It’s an emotionally exhausting experience, with the tiniest mistake likely to seriously impact rankings. Lots can (and does) go wrong, with collapsing chocolate showpieces and splitting ganaches making for compelling viewing.
This year’s theme – Cocoa, Quetzalcoatl’s Gift – was intended to encourage the participants and spectators to consider the origin of cocoa in South America. The Aztecs believed that it was the god Quetzalcoatl who created cocoa as a divine gift to relieve fatigue and provide pleasurable rest.
Showpieces – the one to two-metre-high chocolate statues that are a key part of the competition – were inspired by the mystery surrounding the discovery of cocoa in the rainforest and the numerous legends regarding the gift of Quetzalcoatl to its peoples.
The other elements the contestants made, including an entremet (a very complicated cake), a plated chocolate dessert and moulded and dipped pralines, also linked back to the theme, using the colours, flavours and textures associated with the early history of cocoa in South America.
Looking up at the towering monoliths created by the chocolatiers, it’s natural to question the competition’s relevance to the average restaurant kitchen. But Simon Harris, western Europe customer marketing manager at Barry Callebaut, says the competition is highly significant for anyone who works with chocolate.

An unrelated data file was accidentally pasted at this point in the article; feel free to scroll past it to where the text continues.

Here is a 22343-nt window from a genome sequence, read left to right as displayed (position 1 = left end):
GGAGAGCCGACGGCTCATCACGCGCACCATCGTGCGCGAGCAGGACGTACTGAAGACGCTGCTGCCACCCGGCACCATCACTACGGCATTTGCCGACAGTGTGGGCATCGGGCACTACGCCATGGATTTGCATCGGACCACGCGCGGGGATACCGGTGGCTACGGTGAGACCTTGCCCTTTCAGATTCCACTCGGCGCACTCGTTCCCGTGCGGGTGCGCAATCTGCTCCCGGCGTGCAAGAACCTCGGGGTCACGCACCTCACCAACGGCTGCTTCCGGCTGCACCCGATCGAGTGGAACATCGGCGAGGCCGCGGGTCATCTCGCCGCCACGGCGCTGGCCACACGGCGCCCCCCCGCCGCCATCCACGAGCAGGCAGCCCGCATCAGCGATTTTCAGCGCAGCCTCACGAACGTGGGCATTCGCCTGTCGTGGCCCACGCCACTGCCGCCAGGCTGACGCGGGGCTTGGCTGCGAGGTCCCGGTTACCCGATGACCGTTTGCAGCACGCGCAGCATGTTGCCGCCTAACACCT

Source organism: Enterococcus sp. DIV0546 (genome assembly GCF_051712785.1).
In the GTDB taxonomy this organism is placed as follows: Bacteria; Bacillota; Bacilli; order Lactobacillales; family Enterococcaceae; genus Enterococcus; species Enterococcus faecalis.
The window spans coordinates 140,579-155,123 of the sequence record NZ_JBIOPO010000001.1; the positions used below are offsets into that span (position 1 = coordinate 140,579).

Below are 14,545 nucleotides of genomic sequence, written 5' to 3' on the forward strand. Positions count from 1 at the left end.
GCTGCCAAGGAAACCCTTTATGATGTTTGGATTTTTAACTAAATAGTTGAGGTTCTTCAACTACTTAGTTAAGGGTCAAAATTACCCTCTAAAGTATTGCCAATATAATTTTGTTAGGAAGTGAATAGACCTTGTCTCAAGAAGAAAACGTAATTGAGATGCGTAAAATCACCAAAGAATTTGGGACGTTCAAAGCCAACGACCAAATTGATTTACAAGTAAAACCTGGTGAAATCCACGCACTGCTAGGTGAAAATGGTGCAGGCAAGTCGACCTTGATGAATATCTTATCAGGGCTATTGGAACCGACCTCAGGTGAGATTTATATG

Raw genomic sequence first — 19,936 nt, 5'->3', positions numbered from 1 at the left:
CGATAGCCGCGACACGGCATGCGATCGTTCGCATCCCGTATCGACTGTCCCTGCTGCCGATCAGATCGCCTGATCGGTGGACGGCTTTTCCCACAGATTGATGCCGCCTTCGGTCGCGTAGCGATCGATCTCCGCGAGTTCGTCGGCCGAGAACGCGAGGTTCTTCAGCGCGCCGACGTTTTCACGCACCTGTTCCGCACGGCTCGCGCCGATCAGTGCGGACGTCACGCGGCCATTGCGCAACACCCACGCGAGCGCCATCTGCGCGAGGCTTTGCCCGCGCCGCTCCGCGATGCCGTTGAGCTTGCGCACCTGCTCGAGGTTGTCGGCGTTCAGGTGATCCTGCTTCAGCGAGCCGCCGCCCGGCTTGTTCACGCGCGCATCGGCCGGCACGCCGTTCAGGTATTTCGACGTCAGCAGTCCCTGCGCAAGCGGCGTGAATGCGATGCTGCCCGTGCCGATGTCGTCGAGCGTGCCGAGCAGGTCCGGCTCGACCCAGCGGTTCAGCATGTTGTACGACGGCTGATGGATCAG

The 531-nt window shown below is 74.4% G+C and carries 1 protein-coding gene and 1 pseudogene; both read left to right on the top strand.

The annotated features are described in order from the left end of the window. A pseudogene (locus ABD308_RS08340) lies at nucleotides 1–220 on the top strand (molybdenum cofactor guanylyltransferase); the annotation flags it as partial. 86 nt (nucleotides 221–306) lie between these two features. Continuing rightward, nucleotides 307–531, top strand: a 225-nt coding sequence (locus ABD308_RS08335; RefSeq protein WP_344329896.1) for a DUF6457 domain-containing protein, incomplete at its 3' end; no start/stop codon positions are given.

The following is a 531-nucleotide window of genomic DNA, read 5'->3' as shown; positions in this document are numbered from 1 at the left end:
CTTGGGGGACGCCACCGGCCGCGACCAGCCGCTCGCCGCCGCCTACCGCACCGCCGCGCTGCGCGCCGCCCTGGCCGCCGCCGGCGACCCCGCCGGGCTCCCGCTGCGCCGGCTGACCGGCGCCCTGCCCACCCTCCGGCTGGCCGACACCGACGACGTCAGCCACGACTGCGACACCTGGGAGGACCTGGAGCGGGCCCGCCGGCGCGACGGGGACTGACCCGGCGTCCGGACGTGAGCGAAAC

“This is the cutting edge of chocolate – it is where you’ll see new developments. Over the past two or three days I’ve seen several entirely new techniques. You could draw an analogy with high-end fashion shows: what’s going on here will eventually filter down to the wider industry.
“The level of ability has risen considerably in recent years and the standard is now very high.”
After three days’ intense competition among the 19 national Chocolate Masters, Dutchman Frank Haasnoot was crowned the World Chocolate Master 2011 by an international jury composed of 22 pastry and chocolate professionals including the UK’s inimitable James Petrie, head of creative development at The Fat Duck Group.
Haasnoot took home the World Chocolate Masters 2011 trophy specially created by leading Dutch designer Rob Verhoeven, as well as a €25,000 prize package. In second place was Yoshiaki Uezaki from Japan and in third place Palle Sorensen from Denmark.
Haasnoot’s aggressive showpiece cinched the win; the comparatively young chocolatier was also praised for his daring flavour combinations and all-round technical prowess.
In addition to the overall award, Frank Haasnoot won special awards for Best Gastronomic Chocolate Dessert, Best Chocolate Showpiece and the International Press Award.
The jury evaluated all 19 candidates on their technical skills, presentation, the cleanliness of the work areas, and – critically – on innovation and taste.